The reading level for this article is Novice
I am surprised how few sales professionals, independent consultants, and small business owners take the time to plan the strategy for their business. Most people spend more time writing out a grocery list or planning a vacation than they do planning the direction or outcome of their business. Many will determine a vague or general idea of what they want to accomplish but very few actually identify the specific action steps they will need to take in order to achieve their goals. I’m not suggesting you create a 25-30 page business plan like a good friend of mine writes every year, but I do recommend that you begin outlining the goals you want to accomplish and how you plan to get there.
It is one thing to set a target for yourself, it is quite another to actually plan how you will achieve it. When I establish my annual goals (which get more challenging every year), I ask myself, "How will I accomplish these goals?" This forces me to plan the tactics, strategies, and actions I need to undertake in order to achieve my targets. For example, if your business relies primarily on referrals, identify what you can do to increase the number of referrals you receive.
In her book, Get Clients Now!, author C. J. Hayden suggests using a monthly tracking sheet. This means setting specific monthly goals, planning what action you will take to generate new business, and tracking your progress. She suggests that you engage in a minimum of ten different marketing activities each week. This can include; networking, prospecting, cold calling, sending mailers, speaking, etc. A speaker I know spends most of his Monday planning and strategizing his week, determining exactly what activities he will execute in the upcoming few days.
How should you plan your business? It all depends on what you want to accomplish and what is important to you. I know I could probably increase my revenue significantly in the next 12 months, but it would require spending less time with my family. Only you can determine what is important. And this will change depending on what stage of life you are in. What is important to you now may be completely irrelevant six months from now.
Here are five key areas to plan.
Revenue. If you are like most businesses, you likely have more than one product or service. Therefore, breaking down your sales into specific categories makes sense. This allows you to track your progress in each area and see where you can improve year over year. Plus, I can also determine the products or services I should stop selling because they don’t generate very good sales.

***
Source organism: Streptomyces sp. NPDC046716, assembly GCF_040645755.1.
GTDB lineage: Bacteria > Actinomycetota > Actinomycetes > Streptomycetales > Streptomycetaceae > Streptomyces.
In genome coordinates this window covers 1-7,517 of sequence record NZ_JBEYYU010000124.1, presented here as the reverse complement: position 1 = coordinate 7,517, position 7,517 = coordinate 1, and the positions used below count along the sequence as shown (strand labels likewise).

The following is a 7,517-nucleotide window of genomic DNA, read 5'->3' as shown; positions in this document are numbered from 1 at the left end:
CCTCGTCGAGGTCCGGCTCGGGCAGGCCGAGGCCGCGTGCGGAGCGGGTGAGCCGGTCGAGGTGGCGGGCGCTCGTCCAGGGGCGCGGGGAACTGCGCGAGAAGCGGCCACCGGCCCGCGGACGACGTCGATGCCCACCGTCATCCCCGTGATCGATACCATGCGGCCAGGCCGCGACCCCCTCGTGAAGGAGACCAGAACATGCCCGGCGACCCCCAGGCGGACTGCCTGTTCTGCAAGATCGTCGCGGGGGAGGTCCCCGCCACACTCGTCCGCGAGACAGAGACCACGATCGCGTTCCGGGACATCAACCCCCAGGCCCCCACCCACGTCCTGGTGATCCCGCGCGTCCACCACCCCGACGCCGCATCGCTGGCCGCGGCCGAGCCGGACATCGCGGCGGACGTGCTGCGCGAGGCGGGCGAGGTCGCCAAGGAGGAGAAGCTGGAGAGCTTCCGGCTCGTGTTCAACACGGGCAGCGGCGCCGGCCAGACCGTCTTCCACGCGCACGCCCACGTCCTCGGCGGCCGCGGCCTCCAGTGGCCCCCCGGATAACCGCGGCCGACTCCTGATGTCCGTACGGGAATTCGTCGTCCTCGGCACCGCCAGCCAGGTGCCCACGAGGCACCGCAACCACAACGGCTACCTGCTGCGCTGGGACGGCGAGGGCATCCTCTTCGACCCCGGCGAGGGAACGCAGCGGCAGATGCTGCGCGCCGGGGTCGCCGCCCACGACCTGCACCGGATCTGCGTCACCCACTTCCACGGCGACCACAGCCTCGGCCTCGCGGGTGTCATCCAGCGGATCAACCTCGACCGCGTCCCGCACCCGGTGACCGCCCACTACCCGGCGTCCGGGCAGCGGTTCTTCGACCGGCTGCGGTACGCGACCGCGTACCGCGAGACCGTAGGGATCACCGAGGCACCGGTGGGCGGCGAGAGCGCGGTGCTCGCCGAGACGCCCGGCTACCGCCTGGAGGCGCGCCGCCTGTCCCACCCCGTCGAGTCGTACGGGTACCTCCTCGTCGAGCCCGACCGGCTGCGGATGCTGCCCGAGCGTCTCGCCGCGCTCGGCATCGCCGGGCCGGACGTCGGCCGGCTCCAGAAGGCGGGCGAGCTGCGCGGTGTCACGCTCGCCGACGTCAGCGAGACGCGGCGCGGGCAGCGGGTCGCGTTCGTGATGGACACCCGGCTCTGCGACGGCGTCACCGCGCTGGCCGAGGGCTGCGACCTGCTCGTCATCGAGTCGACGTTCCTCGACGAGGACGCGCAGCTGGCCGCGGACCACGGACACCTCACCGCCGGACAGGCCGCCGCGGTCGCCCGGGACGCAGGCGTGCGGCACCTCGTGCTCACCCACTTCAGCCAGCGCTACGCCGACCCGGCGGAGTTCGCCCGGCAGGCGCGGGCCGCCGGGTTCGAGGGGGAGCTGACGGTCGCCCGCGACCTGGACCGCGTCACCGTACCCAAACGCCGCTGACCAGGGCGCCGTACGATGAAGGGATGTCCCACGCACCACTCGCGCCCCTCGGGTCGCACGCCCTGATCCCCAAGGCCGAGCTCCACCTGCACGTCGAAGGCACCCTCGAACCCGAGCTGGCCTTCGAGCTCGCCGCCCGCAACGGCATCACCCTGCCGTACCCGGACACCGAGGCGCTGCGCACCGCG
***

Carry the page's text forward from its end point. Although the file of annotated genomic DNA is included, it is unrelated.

Profit. Obviously, determining your gross sales is important. More importantly, though, is the amount of money you have left over at the end of the day. In other words, what profit are you going to generate? A professional speaker I know plans his business by deciding what profit he wants to earn by each year. He then creates his plan backwards to determine how he will achieve this. Remember, you can incredible sales but still go out of business.
Expenses. Controlling expenses is a critical aspect of running a profitable and successful business regardless of the size. All large organizations budget expenses but most independent business owners "wing it" and pay the bills as they come in. If you want to increase your revenues, you need to know how much it will cost you to generate your targeted sales. I remember talking to another trainer a few years ago who had learned this lesson. She began analyzing all of her expenses and found several areas she could trim. This freed up cash which she used to market her business. The result was more revenue with no additional out-of-pocket expense.
Vacation or Personal Time. How much free time do you want for yourself in the next year? I have learned that it is very easy to get sucked into the vortex of running a business and forget to take a vacation or personal time to recharge my batteries. Block those days in your calendar early in the year. This signifies a commitment and allows you to plan your business around these personal days. A friend of mine spends most of his summer scuba diving so he plans the rest of year accordingly. He works extremely hard but this frees up almost 3 months for him to partake in his favorite past-time.
Personal Development. I have found that the people who invest in themselves consistently outperform those who don’t. Identify the skills that will help you become more successful. Determine what books, programs, courses, or people can help you learn these skills and take action.
Planning does take time. However, it is time well invested. Make the time in your hectic life to create a plan for next year’s business. Review it regularly and make the necessary changes as you progress forward. You’ll be glad you did.
Copyright 2004 Kelley Robertson. All rights reserved